It's been almost two years since the USADA cleaned his figurative clock of all of his fraudulent Tour De France victories, Olympic medals and world records. Someone who has been raked through the coals the way Lance has should by now have attained a certain amount of humility. There are many things that Lance can do that will put him in a positive light again, maybe even reinstate his status as an athlete. Who better than Lance to set up cycling programs for the underprivileged youth of America, for example? There are good cyclists everywhere from all walks of life, but the sport doesn't follow them, it follows the money. Apparently so does Lance. Someone like Lance could turn the status-quo, like Jonathan Boyer did for team Rwanda or John Candy did in Cool Runnings. If Lance weren't so self centered, he would make a great coach.
The other thing Lance Armstrong created was the stereotype of the American cyclist. The Strava obsessed, weight weenie, goo slurping, middle aged jerk in a mid life crisis who makes it rain money every time he walks into a bike shop. Readers of my last article will see the illustration of how cyclists used to dress. Blue jeans, casual clothes, tee shirts and sneakers was the dress attire until the late 1990's. Now everyone who rides their bicycles on the roads or even on the trails is wearing full team kit, perhaps subconsciously thinking that is what they have to wear to be like Lance. The uniform serves it's purpose in the hot summer months, however its not a year round requirement to ride a bike. What Lance needs to do for his public image is to change the way that he is seen riding a bike. Trek no longer sponsors Lance, he needs to trade in his carbon fiber Madone for an old ten speed. He needs to wear regular clothes on his training rides. He needs to show the world that it really isn't about the bike, because his whole career and the aftermath of it he has shown the opposite.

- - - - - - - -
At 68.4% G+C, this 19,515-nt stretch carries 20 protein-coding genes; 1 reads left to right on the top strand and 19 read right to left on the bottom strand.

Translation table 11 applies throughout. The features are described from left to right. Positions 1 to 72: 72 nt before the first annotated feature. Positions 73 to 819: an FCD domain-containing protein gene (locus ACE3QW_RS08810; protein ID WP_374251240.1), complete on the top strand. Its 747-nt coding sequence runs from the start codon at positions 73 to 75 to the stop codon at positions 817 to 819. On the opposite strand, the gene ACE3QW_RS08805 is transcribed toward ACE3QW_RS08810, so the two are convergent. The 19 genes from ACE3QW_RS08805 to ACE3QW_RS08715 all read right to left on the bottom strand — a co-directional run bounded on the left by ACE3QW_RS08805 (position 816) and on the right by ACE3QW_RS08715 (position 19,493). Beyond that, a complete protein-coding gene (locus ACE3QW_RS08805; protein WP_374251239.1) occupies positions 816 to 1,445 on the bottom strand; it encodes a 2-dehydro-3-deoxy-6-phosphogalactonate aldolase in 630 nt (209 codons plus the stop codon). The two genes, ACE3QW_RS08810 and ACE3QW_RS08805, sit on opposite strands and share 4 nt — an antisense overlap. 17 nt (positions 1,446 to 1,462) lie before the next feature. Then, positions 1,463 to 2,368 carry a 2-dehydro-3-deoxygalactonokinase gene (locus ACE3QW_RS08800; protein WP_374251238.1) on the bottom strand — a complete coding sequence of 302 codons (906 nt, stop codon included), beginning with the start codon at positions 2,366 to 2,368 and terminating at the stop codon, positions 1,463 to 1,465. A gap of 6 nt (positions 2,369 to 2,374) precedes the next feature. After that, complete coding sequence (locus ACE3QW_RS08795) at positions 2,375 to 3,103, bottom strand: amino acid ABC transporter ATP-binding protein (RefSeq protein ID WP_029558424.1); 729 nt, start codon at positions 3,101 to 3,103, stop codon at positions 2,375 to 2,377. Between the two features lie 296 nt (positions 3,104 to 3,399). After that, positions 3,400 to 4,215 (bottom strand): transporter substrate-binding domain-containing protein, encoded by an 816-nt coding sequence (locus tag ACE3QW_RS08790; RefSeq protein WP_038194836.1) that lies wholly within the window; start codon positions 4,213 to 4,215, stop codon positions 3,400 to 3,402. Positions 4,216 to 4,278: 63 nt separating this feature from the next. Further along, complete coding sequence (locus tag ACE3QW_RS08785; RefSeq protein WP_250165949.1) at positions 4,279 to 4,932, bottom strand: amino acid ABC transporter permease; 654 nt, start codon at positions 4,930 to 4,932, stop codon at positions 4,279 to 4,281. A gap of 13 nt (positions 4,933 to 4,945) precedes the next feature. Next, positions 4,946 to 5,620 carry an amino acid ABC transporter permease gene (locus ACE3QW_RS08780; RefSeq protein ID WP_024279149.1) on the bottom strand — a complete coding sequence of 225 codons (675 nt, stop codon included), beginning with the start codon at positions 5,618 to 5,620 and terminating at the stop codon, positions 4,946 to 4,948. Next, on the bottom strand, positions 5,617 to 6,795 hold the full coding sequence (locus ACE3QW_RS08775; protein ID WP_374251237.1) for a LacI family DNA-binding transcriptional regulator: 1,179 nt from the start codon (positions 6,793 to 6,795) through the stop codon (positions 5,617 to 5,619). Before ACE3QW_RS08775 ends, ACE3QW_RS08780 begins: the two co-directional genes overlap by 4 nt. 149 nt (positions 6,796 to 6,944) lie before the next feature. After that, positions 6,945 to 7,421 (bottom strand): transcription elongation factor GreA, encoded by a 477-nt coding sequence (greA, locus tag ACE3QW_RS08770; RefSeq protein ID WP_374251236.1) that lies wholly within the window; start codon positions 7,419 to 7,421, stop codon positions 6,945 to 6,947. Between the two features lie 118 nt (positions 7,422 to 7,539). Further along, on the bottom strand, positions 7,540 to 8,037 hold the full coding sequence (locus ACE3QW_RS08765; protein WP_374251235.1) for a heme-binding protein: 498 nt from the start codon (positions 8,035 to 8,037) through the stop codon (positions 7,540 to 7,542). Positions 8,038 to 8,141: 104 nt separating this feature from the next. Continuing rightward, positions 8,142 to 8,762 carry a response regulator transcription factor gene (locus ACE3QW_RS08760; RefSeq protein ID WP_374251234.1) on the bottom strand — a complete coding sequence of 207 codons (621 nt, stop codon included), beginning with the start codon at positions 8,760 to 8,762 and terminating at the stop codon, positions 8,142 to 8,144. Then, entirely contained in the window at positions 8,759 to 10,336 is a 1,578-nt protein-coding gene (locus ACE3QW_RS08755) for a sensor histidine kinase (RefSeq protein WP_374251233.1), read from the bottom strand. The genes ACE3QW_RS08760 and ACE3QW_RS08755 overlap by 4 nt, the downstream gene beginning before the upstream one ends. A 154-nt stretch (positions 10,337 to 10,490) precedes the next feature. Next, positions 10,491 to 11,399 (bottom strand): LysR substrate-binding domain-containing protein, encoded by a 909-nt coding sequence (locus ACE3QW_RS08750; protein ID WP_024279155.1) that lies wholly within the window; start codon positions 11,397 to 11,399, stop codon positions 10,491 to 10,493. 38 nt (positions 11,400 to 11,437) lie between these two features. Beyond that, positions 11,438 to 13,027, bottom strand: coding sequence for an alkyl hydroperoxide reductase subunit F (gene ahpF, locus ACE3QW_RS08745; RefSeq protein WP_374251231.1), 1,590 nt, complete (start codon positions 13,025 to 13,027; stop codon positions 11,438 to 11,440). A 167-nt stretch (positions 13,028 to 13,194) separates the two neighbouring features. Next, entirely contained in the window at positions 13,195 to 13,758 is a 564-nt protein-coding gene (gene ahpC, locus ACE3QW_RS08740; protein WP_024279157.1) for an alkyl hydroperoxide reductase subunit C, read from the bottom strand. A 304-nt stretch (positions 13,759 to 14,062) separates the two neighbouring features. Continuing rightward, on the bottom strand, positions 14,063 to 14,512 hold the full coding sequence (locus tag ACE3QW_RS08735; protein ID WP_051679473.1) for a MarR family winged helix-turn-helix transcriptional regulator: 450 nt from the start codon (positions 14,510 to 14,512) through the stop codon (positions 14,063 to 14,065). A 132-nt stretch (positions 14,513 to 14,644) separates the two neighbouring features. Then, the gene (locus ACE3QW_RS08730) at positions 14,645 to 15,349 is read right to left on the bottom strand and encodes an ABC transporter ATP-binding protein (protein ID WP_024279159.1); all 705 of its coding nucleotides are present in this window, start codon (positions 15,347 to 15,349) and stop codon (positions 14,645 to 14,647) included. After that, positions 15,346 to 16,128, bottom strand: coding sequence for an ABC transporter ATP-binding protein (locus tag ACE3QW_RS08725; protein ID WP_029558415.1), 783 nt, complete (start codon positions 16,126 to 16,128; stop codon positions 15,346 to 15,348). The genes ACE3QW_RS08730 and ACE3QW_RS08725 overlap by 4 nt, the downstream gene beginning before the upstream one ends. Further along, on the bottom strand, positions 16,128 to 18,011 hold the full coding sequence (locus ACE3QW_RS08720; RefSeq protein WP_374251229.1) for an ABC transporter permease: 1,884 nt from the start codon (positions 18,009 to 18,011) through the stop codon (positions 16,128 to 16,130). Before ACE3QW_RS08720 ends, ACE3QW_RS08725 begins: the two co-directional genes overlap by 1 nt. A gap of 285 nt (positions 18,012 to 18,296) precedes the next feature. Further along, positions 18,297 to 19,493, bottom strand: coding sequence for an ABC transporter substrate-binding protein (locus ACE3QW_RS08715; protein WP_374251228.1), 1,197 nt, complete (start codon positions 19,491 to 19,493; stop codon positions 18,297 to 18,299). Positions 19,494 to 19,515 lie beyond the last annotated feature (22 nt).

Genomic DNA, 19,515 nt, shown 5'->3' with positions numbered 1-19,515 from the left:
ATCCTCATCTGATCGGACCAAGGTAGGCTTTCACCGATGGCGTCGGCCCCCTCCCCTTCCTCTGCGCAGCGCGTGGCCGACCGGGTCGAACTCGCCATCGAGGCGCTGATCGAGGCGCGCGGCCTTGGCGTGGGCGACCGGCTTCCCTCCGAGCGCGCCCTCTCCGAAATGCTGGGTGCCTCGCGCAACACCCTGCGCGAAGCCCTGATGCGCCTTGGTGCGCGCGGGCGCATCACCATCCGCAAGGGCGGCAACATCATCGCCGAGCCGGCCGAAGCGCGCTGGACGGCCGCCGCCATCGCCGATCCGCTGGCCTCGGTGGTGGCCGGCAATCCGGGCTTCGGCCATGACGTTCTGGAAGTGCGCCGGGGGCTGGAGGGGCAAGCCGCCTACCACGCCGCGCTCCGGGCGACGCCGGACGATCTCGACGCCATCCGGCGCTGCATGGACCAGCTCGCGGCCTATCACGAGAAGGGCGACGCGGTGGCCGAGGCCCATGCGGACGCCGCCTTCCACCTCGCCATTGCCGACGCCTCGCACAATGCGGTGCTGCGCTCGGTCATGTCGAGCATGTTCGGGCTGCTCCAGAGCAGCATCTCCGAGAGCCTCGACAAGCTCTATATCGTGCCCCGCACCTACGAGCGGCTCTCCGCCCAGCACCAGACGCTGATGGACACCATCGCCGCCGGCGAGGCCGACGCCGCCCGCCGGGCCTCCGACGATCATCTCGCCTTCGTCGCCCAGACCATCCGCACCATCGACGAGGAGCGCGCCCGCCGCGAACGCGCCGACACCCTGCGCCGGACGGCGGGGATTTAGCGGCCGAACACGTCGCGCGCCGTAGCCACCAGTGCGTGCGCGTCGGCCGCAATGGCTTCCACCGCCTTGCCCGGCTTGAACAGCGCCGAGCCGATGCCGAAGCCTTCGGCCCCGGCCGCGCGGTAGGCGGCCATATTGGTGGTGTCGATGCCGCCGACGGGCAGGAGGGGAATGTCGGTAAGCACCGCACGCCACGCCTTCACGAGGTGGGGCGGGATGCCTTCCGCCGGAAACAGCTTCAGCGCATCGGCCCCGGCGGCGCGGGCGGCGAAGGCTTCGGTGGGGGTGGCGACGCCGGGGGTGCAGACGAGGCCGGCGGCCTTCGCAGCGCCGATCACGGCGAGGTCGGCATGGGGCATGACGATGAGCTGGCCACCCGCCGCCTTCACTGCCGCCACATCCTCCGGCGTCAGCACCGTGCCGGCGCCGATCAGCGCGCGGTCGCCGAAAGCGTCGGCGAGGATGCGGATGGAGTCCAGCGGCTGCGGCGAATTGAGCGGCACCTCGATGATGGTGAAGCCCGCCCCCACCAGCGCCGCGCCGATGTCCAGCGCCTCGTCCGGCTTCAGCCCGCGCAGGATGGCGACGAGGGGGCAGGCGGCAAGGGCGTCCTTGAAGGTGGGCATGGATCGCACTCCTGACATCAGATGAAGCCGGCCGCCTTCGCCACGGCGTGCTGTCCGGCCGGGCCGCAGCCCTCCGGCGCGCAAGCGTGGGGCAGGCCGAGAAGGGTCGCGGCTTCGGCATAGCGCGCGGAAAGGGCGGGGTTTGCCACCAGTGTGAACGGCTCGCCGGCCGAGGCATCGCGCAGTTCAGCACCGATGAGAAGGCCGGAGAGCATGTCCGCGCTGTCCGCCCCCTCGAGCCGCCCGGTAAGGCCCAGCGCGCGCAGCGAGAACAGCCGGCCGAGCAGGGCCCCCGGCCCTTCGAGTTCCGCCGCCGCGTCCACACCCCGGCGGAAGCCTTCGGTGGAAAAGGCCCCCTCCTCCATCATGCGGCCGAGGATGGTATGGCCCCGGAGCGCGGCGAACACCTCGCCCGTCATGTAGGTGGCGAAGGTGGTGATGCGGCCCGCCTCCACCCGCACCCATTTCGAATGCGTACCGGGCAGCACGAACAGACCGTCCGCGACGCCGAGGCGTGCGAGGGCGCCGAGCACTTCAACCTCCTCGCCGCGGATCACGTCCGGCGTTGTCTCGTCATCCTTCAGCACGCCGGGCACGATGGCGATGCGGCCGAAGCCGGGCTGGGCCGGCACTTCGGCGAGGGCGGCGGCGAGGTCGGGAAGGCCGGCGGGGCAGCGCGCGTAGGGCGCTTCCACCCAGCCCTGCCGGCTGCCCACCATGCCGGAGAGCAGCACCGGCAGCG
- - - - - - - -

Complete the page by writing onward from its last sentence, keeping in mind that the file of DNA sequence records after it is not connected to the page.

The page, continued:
If Lance were to say, race me in an unsanctioned event like an alleycat, riding on a Schwinn Varsity or a Huffy Aerowind and still beat me, an avid recreational cyclist, then my level of respect would be much higher for him. That would turn the bike industry on it's head, since they could no longer sell people on the performance gains of high end bikes. If the average person knew that they could enjoy cycling on what they already own, instead of looking at cycling like a specialized equipment sport that requires endless upgrades, there would be more cyclists around the world and money would be trading hands hand over fist. After all, I'm just quoting Lance here. He was the one who wrote the book "It's not about the bike". Only somebody of his celebrity or infamy could pull it off, too.
Talking about Lance Armstrong is beating a dead horse to many people. I wanted to write this article because even though Lance isn't around racing his bicycle anymore, the damage he did to the sport still remains. On the local and national level, many riders are still juicing up to win races. Strava obsessed cyclists clip pedestrians on multi-use paths. I'm sure even though it hasn't been discovered yet, new methods of doping have already made their way into the professional ranks. I don't believe for a minute that a certain recent grand tour in Spain was raced cleanly, without drugs or sabotage. Lance can show redemption by condemning his own past actions as well as not letting anyone else get away with what he did, whether it be on a local, national or international field. Who better than Lance to point out the cheaters?
The truth is we don't owe Lance anything and neither does he. He will go down as the biggest loser of the 21st century. His public life has gone to tatters, and there is little he is willing to do about it. His example serves as a warning of the consequences of big headedness, arrogance and dishonesty.
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